• In the New column there should be a Skip with a little circley-arrowy icon next to it. Click on the circley-arrowy icon, which will replace one of the n/a columns with a selected box (in the bin column). Now sshd will be selected for install.
    • If you need any other special packages, like telnet, you can search for them here. Incidentally, to get telnet you need to search for inetutils.
  5. Now follow the defaults and wait for Cygwin to complete the install. This could take a while.

Post Cygwin install

There is a few steps you’ll need to do manually now to get the ssh daemon running.

  1. If you do not have a password for your Windows user then set one up now (and have someone swat you on the nose with a rolled up newspaper. Bad SA. Bad.). ssh needs a password to work.
  2. Start a cygwin bash session either by using the desktop icon if you chose to create one, or using the link under Start menu->Programs->Cygwin. Win7 and Vista users, right click on the console icon and select ‘Run As Administrator’ the first time.
  3. In the console, run the following command to set up the ssh host keys and whatnot. This could take a while as well, so don’t get discouraged and ^C in the middle of it like I did. This process also sets the service to start on boot, if you do not want it to start automatically you will need to disable it manually.
    ssh-host-config -y
  4. When you get back to a prompt, follow-it up with this which turns on the service immediately. Net savings 10+ clicks!
    cygrunsrv -S sshd
  5. If you are running Win7, Vista or any sort of firewall program you will need to allow port 22, or program C:\Cygwin\usr\sbin\sshd.exe.

Reap the benefits

  1. Connect to your Windows VM desktop.
  2. Start the VPN client and connect to the VPN.
  3. ssh into your Windows VM using the IP you found in the pre-flight check.
  4. Now ssh or telnet into the system on the client end of the VPN tunnel.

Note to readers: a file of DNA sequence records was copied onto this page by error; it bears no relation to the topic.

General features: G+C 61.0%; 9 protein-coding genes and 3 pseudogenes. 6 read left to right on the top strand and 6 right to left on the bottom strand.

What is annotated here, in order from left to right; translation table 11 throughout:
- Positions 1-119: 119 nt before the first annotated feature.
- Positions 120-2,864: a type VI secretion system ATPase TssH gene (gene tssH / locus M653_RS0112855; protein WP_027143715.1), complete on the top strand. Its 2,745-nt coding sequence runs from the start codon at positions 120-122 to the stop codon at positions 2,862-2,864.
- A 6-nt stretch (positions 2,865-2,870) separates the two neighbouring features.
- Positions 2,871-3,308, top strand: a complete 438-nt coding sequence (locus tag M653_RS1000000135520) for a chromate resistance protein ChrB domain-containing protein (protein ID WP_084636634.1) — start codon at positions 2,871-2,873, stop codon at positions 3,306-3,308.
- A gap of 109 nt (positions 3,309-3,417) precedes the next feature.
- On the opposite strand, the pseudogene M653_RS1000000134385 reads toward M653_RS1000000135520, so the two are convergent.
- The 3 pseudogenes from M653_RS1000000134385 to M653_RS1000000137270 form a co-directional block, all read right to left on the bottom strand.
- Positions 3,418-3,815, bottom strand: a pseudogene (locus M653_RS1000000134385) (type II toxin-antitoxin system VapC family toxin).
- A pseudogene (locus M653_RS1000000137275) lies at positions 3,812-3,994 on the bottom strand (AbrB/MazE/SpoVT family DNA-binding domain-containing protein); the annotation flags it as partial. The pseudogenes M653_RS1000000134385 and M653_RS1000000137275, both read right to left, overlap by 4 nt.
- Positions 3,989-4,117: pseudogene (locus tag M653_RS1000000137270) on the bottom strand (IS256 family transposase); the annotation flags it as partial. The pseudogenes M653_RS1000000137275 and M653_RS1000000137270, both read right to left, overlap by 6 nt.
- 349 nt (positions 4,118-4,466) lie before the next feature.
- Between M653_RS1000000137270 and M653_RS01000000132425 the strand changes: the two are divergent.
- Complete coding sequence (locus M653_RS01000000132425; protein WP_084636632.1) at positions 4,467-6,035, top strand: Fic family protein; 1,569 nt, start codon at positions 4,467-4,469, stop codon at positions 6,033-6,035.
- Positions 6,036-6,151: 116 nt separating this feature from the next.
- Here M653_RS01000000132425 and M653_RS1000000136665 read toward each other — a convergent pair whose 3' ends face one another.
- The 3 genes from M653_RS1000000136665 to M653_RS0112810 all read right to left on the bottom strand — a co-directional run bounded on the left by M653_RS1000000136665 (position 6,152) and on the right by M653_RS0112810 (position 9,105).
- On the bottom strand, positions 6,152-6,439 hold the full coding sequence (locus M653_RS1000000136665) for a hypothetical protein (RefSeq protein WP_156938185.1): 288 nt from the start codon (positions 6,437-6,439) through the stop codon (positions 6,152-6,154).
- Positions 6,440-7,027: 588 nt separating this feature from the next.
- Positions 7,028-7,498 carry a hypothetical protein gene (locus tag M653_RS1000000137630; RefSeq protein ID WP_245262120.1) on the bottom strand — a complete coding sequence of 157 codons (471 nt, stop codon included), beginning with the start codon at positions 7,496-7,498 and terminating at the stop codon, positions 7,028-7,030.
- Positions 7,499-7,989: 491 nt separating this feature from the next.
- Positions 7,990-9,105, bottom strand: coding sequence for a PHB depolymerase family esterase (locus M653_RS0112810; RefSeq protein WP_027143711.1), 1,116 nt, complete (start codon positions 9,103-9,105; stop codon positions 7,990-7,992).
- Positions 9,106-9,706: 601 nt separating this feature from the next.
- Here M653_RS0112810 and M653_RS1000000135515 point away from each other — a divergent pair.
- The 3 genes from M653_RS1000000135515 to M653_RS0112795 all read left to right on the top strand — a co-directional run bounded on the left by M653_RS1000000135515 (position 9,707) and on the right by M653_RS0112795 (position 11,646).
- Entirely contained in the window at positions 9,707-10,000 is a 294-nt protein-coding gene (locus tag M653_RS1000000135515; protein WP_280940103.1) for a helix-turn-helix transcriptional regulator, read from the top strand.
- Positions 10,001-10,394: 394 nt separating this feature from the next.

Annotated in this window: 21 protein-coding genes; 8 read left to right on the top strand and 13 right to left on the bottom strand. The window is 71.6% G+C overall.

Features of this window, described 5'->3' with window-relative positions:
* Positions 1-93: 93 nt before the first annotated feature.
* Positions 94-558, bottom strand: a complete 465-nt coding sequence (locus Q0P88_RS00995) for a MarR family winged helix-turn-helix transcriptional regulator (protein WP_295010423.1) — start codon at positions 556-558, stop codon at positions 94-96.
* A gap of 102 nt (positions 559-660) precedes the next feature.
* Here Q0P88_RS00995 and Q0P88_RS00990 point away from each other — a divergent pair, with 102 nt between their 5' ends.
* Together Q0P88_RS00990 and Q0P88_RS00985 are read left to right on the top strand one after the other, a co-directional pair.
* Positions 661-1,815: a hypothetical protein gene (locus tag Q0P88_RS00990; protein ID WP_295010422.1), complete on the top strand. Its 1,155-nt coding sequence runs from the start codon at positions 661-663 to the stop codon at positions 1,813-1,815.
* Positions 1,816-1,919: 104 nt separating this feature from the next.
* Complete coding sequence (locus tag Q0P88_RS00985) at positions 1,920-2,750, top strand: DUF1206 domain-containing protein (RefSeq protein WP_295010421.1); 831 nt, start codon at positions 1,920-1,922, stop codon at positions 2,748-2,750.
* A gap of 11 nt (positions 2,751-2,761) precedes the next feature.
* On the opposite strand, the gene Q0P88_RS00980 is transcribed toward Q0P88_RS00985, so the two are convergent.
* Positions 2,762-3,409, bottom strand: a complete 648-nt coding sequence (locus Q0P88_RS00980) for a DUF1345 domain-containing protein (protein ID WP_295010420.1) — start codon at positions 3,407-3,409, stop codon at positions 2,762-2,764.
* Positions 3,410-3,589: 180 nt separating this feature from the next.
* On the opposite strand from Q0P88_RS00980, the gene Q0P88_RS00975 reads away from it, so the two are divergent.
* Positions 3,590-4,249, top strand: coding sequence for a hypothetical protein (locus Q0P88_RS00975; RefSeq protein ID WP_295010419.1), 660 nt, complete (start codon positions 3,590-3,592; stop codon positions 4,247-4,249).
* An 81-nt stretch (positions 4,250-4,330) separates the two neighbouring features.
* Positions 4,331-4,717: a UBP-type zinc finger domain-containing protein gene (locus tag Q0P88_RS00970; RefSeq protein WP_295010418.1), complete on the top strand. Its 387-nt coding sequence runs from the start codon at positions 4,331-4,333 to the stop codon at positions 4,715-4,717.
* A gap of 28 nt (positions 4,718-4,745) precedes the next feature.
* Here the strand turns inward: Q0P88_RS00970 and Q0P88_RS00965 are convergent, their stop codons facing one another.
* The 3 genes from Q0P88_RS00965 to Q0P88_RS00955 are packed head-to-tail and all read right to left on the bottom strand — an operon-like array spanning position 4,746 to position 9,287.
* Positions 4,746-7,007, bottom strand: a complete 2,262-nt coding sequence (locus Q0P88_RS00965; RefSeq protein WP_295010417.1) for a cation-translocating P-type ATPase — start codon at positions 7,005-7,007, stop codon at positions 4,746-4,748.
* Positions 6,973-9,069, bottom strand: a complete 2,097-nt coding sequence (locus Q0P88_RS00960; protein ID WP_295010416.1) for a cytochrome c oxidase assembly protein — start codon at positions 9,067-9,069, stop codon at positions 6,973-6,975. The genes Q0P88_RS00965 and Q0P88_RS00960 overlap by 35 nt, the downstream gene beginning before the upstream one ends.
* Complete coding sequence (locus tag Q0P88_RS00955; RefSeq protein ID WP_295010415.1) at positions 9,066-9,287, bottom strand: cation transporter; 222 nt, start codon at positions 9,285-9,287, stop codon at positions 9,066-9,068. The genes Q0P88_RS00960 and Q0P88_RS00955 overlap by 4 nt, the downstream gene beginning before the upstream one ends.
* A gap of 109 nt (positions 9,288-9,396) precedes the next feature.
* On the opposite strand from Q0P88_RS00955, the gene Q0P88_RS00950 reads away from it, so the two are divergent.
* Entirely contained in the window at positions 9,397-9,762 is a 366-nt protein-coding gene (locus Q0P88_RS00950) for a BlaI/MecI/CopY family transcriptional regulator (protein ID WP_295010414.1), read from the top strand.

5. You could even ssh tunnel through the VM for GUI jumps or web access.

Hopefully someone will find this useful other than me. It’s so simple I really don’t know why I did not think of it before, but I think it’s probably because I only have one or two VPNs with soft clients. Some people have many more. I plan to play with it a bit to see how low I can set the resource allocation to the VM. I think I can probably cut a Win7 VM down to 256MB with the right combination of settings and still have good results because in this case I only care about network. I’ll let you know how it turns out.

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About the Author

Brad is just a guy, you know? I fought my way up in the world tooth-and-nail. Starting in broadcasting and music to travel to computer support to development of mid size xBase programs. Finally I settled into the wonderful world of system administration where I have honed my skills doing many diverse tasks. I started using Solaris in the mid 80's and built my first Linux system on a 386 using 30-some floppy disks and never looked back.

1 Comment. Leave new

Chris Neumueller
September 30, 2010 8:40 am

In my last job, I used this technique to tunnel remote desktop and 1521 from our main client’s (Windows) servers through a Windows VM to my Linux laptop. The client had a Checkpoint VPN that I could not connect to directly. Btw, the tunneled remote desktop was snappy compared to using it in the VM. I could not stand the latter anymore and was really happy when I finally found that tunneling trick. As things happen, I left the company soon afterwards, though.